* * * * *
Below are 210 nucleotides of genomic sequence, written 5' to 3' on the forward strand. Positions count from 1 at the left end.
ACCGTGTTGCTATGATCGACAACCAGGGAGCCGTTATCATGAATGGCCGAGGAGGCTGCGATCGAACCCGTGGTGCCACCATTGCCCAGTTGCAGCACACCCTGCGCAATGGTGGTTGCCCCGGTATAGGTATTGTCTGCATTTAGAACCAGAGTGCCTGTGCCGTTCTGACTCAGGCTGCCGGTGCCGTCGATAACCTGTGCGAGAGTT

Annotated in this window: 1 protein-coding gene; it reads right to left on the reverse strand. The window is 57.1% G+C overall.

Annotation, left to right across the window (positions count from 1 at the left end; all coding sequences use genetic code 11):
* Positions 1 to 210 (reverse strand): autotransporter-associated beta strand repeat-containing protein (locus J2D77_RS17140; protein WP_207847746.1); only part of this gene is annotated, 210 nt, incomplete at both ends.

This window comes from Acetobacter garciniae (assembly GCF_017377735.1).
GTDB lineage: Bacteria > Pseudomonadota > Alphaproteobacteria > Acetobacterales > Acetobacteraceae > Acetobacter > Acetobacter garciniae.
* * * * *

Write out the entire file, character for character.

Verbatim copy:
Below are 210 nucleotides of genomic sequence, written 5' to 3' on the forward strand. Positions count from 1 at the left end.
ACCGTGTTGCTATGATCGACAACCAGGGAGCCGTTATCATGAATGGCCGAGGAGGCTGCGATCGAACCCGTGGTGCCACCATTGCCCAGTTGCAGCACACCCTGCGCAATGGTGGTTGCCCCGGTATAGGTATTGTCTGCATTTAGAACCAGAGTGCCTGTGCCGTTCTGACTCAGGCTGCCGGTGCCGTCGATAACCTGTGCGAGAGTT

Annotated in this window: 1 protein-coding gene; it reads right to left on the reverse strand. The window is 57.1% G+C overall.

Annotation, left to right across the window (positions count from 1 at the left end; all coding sequences use genetic code 11):
* Positions 1 to 210 (reverse strand): autotransporter-associated beta strand repeat-containing protein (locus J2D77_RS17140; protein WP_207847746.1); only part of this gene is annotated, 210 nt, incomplete at both ends.

This window comes from Acetobacter garciniae (assembly GCF_017377735.1).
GTDB lineage: Bacteria > Pseudomonadota > Alphaproteobacteria > Acetobacterales > Acetobacteraceae > Acetobacter > Acetobacter garciniae.